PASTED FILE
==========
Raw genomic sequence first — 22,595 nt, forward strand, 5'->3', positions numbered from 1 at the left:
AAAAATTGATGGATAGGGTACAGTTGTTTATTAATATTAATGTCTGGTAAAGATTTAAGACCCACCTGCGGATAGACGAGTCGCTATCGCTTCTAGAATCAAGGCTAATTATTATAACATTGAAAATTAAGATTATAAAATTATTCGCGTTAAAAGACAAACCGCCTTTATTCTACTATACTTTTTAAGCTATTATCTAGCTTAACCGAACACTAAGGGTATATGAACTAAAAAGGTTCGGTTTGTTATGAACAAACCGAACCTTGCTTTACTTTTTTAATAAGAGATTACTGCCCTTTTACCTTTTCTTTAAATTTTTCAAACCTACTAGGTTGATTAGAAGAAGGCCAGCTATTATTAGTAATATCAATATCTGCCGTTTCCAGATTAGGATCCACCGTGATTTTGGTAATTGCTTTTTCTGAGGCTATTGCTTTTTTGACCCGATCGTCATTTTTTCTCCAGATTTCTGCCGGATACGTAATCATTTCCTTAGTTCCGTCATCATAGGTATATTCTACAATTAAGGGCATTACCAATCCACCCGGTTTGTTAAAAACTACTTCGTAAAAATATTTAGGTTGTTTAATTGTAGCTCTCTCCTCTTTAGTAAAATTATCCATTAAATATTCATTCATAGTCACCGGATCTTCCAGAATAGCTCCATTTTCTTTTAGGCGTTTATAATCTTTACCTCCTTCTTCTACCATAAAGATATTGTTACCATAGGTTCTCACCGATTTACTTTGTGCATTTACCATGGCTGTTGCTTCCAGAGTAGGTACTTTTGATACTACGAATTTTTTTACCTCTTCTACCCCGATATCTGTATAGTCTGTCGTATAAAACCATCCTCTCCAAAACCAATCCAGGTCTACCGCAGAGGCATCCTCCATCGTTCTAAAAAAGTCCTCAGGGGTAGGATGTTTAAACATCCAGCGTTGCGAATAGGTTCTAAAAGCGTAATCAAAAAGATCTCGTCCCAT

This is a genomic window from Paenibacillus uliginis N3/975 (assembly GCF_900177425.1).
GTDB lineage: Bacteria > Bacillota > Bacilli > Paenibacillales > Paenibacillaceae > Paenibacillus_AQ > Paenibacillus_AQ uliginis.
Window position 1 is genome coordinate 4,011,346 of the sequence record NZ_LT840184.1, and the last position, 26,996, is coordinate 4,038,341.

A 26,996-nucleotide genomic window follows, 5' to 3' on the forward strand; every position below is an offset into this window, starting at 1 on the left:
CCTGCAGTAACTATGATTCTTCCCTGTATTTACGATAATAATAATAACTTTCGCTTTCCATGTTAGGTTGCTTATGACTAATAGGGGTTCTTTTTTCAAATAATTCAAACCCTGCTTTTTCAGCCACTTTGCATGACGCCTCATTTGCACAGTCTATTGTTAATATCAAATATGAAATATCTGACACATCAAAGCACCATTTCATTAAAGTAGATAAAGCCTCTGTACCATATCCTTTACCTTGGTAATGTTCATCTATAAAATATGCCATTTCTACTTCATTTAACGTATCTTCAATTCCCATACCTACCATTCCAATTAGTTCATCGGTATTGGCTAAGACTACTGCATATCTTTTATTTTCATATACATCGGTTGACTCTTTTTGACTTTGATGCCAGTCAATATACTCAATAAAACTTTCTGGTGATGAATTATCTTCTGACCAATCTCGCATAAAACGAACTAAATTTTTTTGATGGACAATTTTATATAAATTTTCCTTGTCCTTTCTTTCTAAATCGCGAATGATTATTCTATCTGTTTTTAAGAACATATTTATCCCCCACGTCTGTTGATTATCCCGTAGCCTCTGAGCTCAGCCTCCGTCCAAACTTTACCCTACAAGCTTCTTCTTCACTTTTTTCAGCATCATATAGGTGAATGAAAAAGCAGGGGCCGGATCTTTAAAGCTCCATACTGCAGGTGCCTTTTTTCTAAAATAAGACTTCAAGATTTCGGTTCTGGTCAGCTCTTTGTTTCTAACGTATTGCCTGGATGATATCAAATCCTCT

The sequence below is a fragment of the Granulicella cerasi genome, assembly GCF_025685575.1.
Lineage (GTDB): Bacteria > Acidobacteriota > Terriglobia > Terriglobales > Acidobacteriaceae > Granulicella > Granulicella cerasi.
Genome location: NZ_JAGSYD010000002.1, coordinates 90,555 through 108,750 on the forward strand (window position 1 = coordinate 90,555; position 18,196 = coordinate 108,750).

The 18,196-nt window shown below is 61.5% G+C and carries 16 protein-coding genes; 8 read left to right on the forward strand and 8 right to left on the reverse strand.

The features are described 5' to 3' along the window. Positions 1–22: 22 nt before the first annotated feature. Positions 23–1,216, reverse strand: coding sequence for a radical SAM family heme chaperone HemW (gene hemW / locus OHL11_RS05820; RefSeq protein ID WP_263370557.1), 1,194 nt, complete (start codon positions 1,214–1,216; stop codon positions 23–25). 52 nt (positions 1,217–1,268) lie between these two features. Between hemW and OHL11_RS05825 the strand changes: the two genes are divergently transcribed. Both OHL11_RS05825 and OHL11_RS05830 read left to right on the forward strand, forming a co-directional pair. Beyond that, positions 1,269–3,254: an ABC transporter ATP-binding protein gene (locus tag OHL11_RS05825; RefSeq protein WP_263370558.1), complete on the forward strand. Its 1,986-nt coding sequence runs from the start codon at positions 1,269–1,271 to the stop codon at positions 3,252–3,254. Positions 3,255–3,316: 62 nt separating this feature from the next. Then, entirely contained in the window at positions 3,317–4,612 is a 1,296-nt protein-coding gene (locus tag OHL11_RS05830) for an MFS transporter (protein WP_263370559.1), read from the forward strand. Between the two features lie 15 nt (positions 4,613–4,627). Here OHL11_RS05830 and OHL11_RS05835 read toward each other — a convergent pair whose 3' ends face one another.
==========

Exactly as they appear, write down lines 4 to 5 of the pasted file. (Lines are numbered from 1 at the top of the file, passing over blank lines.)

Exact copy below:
GTDB lineage: Bacteria > Bacillota > Bacilli > Paenibacillales > Paenibacillaceae > Paenibacillus_AQ > Paenibacillus_AQ uliginis.
Window position 1 is genome coordinate 4,011,346 of the sequence record NZ_LT840184.1, and the last position, 26,996, is coordinate 4,038,341.